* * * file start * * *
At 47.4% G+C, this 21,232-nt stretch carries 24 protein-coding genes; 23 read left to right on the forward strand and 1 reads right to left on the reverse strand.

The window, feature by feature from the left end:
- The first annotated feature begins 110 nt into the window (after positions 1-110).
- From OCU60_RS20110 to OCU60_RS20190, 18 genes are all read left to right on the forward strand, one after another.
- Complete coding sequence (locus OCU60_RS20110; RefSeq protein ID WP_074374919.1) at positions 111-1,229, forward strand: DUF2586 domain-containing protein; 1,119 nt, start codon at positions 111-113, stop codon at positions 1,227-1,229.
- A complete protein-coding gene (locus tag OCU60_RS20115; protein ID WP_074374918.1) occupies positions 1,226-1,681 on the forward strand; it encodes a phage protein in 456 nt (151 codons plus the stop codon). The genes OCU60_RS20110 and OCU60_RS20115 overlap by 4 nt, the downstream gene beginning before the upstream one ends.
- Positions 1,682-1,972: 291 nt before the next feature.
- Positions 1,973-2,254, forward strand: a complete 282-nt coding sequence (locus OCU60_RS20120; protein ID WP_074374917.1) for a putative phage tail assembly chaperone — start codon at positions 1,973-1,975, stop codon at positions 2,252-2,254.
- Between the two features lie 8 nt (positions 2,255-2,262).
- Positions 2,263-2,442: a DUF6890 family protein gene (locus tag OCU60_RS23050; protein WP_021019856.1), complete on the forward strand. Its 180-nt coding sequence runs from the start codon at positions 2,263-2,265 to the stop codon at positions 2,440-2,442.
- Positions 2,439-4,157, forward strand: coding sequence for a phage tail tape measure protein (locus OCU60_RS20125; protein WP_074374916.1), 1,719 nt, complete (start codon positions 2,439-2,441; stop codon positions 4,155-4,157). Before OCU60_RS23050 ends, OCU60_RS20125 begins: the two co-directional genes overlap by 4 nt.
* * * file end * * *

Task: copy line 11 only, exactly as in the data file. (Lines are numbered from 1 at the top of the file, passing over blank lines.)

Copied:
- Positions 2,439-4,157, forward strand: coding sequence for a phage tail tape measure protein (locus OCU60_RS20125; protein WP_074374916.1), 1,719 nt, complete (start codon positions 2,439-2,441; stop codon positions 4,155-4,157). Before OCU60_RS23050 ends, OCU60_RS20125 begins: the two co-directional genes overlap by 4 nt.